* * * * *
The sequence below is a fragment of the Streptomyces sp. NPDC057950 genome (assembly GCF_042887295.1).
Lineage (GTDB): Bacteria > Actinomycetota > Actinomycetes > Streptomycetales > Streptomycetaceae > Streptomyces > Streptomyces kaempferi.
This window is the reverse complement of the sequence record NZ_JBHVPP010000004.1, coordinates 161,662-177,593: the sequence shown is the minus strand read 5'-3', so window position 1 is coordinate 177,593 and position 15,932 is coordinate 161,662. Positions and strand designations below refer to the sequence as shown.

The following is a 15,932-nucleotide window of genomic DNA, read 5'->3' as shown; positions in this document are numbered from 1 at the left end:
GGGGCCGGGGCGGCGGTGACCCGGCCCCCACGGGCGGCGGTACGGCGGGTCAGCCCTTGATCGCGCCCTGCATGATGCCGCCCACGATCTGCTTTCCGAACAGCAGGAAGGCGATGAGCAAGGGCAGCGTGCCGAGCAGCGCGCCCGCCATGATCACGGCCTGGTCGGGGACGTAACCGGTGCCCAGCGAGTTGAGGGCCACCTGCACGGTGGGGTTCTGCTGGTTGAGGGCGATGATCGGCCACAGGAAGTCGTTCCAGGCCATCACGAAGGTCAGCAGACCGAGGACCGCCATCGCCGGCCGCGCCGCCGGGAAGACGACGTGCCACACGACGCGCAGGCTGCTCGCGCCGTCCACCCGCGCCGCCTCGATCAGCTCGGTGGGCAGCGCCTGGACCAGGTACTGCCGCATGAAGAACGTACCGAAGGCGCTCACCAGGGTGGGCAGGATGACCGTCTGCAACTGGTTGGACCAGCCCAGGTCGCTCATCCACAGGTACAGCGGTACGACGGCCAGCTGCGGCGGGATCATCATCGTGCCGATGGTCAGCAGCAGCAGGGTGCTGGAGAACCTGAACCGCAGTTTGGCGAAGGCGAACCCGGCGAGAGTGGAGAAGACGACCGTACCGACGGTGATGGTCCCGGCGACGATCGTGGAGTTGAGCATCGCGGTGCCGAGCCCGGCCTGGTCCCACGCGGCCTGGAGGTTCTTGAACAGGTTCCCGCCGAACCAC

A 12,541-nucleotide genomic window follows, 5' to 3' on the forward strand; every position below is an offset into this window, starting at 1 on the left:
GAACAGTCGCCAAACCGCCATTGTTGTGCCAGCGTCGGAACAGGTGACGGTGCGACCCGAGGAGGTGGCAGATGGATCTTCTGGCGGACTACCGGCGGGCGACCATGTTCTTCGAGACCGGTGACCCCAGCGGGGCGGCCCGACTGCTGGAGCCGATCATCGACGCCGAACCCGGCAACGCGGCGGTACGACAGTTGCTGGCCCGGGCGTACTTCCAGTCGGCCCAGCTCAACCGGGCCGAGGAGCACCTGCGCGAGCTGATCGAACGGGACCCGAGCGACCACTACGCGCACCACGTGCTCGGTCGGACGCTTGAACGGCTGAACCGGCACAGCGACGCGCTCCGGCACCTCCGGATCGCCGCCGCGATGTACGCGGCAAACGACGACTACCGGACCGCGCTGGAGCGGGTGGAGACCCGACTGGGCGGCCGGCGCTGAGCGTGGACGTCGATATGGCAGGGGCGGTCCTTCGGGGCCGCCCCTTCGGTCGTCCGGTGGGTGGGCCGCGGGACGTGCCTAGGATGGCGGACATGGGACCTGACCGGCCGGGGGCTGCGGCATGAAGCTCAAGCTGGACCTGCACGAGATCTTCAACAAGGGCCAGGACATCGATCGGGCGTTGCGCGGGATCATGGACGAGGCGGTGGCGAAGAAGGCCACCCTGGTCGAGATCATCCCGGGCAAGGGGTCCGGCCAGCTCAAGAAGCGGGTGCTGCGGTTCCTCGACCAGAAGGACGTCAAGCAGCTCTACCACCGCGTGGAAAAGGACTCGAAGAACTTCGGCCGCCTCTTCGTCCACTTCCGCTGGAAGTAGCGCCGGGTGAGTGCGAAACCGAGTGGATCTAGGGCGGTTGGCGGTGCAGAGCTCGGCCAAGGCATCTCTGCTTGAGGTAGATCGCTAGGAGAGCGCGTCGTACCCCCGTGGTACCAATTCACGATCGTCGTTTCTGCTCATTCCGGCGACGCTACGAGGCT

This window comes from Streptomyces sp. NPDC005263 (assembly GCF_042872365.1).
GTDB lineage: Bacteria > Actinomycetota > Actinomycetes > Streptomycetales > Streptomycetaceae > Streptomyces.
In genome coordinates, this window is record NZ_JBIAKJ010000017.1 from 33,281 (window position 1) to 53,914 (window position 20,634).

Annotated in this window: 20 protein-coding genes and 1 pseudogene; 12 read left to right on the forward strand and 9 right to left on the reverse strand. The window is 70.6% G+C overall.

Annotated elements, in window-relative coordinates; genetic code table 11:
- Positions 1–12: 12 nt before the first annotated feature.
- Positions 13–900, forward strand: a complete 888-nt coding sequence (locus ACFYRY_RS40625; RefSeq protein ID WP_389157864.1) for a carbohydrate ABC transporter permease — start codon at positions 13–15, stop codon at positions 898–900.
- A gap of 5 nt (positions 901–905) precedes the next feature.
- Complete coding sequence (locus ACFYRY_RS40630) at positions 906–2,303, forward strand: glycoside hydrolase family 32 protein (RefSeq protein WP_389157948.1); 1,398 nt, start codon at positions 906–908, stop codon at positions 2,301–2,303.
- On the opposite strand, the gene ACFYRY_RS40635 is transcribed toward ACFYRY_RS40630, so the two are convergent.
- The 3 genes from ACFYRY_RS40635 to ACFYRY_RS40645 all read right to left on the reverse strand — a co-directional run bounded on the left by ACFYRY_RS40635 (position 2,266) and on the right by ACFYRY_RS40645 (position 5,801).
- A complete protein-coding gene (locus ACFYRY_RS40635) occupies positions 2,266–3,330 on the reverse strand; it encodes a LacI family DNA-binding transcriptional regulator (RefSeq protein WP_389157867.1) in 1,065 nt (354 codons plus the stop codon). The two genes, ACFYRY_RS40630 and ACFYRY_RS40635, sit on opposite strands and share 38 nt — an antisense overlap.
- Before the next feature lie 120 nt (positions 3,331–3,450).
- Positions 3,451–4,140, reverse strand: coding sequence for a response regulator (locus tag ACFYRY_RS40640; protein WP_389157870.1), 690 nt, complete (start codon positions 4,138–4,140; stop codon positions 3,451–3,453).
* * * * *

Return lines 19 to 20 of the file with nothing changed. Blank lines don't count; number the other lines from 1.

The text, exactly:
- A complete protein-coding gene (locus ACFYRY_RS40635) occupies positions 2,266–3,330 on the reverse strand; it encodes a LacI family DNA-binding transcriptional regulator (RefSeq protein WP_389157867.1) in 1,065 nt (354 codons plus the stop codon). The two genes, ACFYRY_RS40630 and ACFYRY_RS40635, sit on opposite strands and share 38 nt — an antisense overlap.
- Before the next feature lie 120 nt (positions 3,331–3,450).